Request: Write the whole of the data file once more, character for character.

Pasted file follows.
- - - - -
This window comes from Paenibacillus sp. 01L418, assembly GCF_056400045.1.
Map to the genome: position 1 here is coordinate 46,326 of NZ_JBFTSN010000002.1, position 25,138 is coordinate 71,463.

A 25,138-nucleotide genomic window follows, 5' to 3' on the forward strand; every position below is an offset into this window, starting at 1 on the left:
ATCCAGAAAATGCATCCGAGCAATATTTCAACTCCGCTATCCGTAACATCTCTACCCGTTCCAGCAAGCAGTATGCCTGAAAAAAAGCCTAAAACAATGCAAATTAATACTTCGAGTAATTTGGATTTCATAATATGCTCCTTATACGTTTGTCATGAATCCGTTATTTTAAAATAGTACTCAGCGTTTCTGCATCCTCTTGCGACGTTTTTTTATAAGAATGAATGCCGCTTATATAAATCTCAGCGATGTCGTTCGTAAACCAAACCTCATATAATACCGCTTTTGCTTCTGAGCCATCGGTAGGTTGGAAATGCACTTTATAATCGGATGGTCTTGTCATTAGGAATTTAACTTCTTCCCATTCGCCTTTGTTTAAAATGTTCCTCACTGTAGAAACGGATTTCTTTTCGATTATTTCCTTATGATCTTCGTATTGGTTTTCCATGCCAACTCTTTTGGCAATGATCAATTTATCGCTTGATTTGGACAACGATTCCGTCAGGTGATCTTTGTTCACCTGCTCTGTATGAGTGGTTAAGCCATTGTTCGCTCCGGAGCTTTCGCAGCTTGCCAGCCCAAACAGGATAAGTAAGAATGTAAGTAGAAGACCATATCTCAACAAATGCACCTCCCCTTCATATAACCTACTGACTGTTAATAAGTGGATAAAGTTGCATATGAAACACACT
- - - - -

This window comes from Paenibacillus sp. 01L418, assembly GCF_056400045.1.
Map to the genome: position 1 here is coordinate 46,326 of NZ_JBFTSN010000002.1, position 25,138 is coordinate 71,463.

A 25,138-nucleotide genomic window follows, 5' to 3' on the forward strand; every position below is an offset into this window, starting at 1 on the left:
ATCCAGAAAATGCATCCGAGCAATATTTCAACTCCGCTATCCGTAACATCTCTACCCGTTCCAGCAAGCAGTATGCCTGAAAAAAAGCCTAAAACAATGCAAATTAATACTTCGAGTAATTTGGATTTCATAATATGCTCCTTATACGTTTGTCATGAATCCGTTATTTTAAAATAGTACTCAGCGTTTCTGCATCCTCTTGCGACGTTTTTTTATAAGAATGAATGCCGCTTATATAAATCTCAGCGATGTCGTTCGTAAACCAAACCTCATATAATACCGCTTTTGCTTCTGAGCCATCGGTAGGTTGGAAATGCACTTTATAATCGGATGGTCTTGTCATTAGGAATTTAACTTCTTCCCATTCGCCTTTGTTTAAAATGTTCCTCACTGTAGAAACGGATTTCTTTTCGATTATTTCCTTATGATCTTCGTATTGGTTTTCCATGCCAACTCTTTTGGCAATGATCAATTTATCGCTTGATTTGGACAACGATTCCGTCAGGTGATCTTTGTTCACCTGCTCTGTATGAGTGGTTAAGCCATTGTTCGCTCCGGAGCTTTCGCAGCTTGCCAGCCCAAACAGGATAAGTAAGAATGTAAGTAGAAGACCATATCTCAACAAATGCACCTCCCCTTCATATAACCTACTGACTGTTAATAAGTGGATAAAGTTGCATATGAAACACACT